1.Diversification was often performance chasing: This involved managers chasing the latest and hottest fad in the market, rather than diversifying  to seek cheap  valuations  – i.e. the flows into private equity in recent years when valuations were high.

2.Diversification in name only: Often the diversification was in strategies which were highly correlated – for example, a variety of hedge fund strategies have extraordinary high levels of correlation (nearly 90%) indicating that they were all doing the same thing –momentum chasing and selling volatility.

3. It’s poker not roulette: Investing is usually similar to playing poker (where the behaviour of other participants matters) rather than roulette (where it doesn’t). Chasing high returns results in overcrowded trades which significantly alters the risk/return trade-off – for  example, as investors rushed into commodities, the “roll return” turned from positive to negative and reduced the annual return from about 10%since 1970 to about 5% from 2000.

-A second-generation new approach to enhance portfolio returns has been the “let’s all look like Bridgewater approach” which entails investing on a “risk-parity” approach – the current favourite bad idea.

-This approach involves initially  weighting assets according their volatility – so a traditional 60/40 portfolio would be altered to 13/87 by reducing the weight of the riskier stocks. Given that this would dramatically reduce the returns, risk-parity would involve increasing leverage of the portfolio until the risk equals the original 60/40 portfolio, thereby increasing returns.

-However, the risk-parity approach has  two problems: 1) the definition of risk as volatility is flawed as mentioned previously,  implying altering  allocations at the wrong time without paying heed to valuations, and, 2) relying on leverage to boost meagre returns, ever a good idea,  as it can change a temporary loss into a permanent loss.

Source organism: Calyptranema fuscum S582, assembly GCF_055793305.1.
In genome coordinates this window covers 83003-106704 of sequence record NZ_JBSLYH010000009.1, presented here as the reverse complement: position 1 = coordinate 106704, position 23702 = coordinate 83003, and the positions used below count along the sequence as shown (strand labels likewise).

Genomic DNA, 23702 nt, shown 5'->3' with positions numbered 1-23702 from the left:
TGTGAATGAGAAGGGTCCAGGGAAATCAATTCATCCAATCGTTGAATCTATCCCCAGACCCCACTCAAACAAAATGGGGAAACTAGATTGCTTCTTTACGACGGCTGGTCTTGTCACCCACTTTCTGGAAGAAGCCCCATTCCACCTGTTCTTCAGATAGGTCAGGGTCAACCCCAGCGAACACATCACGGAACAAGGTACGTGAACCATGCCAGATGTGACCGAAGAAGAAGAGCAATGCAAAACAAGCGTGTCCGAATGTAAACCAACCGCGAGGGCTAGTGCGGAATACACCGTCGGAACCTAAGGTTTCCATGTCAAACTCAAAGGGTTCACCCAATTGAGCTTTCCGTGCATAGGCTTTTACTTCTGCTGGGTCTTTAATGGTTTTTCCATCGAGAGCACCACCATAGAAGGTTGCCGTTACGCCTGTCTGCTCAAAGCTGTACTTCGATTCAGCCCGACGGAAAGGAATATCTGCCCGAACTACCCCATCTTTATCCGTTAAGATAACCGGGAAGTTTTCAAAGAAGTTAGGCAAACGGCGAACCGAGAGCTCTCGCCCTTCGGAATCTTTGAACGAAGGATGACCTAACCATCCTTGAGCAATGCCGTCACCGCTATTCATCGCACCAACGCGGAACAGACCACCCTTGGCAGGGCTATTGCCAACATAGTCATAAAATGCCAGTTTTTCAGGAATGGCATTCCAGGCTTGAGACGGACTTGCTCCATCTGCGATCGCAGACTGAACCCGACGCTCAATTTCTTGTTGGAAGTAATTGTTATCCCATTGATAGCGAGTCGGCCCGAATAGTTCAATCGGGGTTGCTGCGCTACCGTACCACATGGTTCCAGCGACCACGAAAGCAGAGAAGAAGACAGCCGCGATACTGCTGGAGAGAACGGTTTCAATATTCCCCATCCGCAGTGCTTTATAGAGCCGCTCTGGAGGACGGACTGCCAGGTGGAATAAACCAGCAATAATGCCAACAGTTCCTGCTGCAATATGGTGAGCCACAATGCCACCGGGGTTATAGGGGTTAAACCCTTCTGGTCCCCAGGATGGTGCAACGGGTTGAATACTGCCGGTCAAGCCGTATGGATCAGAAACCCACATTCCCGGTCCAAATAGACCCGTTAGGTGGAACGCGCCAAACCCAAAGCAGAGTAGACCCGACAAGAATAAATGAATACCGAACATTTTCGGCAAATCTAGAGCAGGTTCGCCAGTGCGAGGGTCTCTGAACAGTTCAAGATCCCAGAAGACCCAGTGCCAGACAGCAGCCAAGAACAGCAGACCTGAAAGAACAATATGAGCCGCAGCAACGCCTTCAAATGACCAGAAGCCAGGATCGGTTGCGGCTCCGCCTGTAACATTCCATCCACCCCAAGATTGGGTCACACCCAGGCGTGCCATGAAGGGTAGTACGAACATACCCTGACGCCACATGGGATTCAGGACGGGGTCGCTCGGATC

-A simpler, and more holistic approach to investing is required. This involves  setting a realistic  real return target and incorporates a more sensible measure of risk and a concern for valuations.

Risk should include:

1) valuation risk –  paying too much for an asset,

2) business risk – i.e. there are fundamental problems with the asset, and,

3) financing risk – leverage.

-This puts valuation at its core , making value investing a truly risk-free approach by taking a value-oriented  view across asset classes and making alterations to allocations based on changes in value.

-A value-driven approach requires patience and a willingness to be a contrarian. Patience is needed because valuations are only mean-reverting over relatively long periods of time(for example, it takes about 7 years for stocks  to mean-revert after  they have moved one standard-deviation from their  valuation trend).

-A willingness to be a contrarian is  critical– i.e. doing the opposite of what everyone else thinks as being sensible. This requires the courage to take a stand against the dominant view, being an independent thinker and the firmness of character to stick to your views.  Unfortunately, these are all traits which are unnatural to human beings.

A fascinating perspective and a  classic “out-of-the-box” approach to investing. four key time-honoured investing principles stand out: value, avoid leverage, patience and contrarianism. Warren Buffet was interviewed recently and asked to give his words of wisdom on investing, and he boiled it down to only two principles: avoid leverage and patience! In a way, patience incorporates both value and contrarianism – and to paraphrase Jeremy Grantham, leverage can remove the only advantage an individual investor has over the institutions – patience, which if only utilised would allow them to beat 99% of institutions over time!.